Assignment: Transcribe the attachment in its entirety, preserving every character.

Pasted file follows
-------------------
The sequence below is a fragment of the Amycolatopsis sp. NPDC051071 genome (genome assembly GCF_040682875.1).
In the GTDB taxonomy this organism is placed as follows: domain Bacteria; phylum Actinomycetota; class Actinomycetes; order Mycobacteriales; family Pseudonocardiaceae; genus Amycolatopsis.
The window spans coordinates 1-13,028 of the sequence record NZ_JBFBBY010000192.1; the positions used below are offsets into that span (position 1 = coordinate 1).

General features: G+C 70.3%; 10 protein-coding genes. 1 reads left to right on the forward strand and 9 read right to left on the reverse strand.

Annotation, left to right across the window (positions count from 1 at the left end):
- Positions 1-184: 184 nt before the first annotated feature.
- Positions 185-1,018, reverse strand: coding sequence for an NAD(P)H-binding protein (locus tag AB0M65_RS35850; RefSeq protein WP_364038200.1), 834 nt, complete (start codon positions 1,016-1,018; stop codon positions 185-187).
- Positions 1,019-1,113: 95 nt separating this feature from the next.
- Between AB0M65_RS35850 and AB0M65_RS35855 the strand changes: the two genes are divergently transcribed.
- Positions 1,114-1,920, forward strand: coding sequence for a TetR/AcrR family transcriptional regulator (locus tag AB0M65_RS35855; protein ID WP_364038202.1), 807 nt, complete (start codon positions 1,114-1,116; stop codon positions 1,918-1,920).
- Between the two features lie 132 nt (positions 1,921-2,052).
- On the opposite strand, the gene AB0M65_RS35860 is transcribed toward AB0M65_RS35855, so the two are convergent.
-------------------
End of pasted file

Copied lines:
The sequence below is a fragment of the Amycolatopsis sp. NPDC051071 genome (genome assembly GCF_040682875.1).
In the GTDB taxonomy this organism is placed as follows: domain Bacteria; phylum Actinomycetota; class Actinomycetes; order Mycobacteriales; family Pseudonocardiaceae; genus Amycolatopsis.
The window spans coordinates 1-13,028 of the sequence record NZ_JBFBBY010000192.1; the positions used below are offsets into that span (position 1 = coordinate 1).

General features: G+C 70.3%; 10 protein-coding genes. 1 reads left to right on the forward strand and 9 read right to left on the reverse strand.

Annotation, left to right across the window (positions count from 1 at the left end):
- Positions 1-184: 184 nt before the first annotated feature.
- Positions 185-1,018, reverse strand: coding sequence for an NAD(P)H-binding protein (locus tag AB0M65_RS35850; RefSeq protein WP_364038200.1), 834 nt, complete (start codon positions 1,016-1,018; stop codon positions 185-187).
- Positions 1,019-1,113: 95 nt separating this feature from the next.
- Between AB0M65_RS35850 and AB0M65_RS35855 the strand changes: the two genes are divergently transcribed.
- Positions 1,114-1,920, forward strand: coding sequence for a TetR/AcrR family transcriptional regulator (locus tag AB0M65_RS35855; protein ID WP_364038202.1), 807 nt, complete (start codon positions 1,114-1,116; stop codon positions 1,918-1,920).
- Between the two features lie 132 nt (positions 1,921-2,052).
- On the opposite strand, the gene AB0M65_RS35860 is transcribed toward AB0M65_RS35855, so the two are convergent.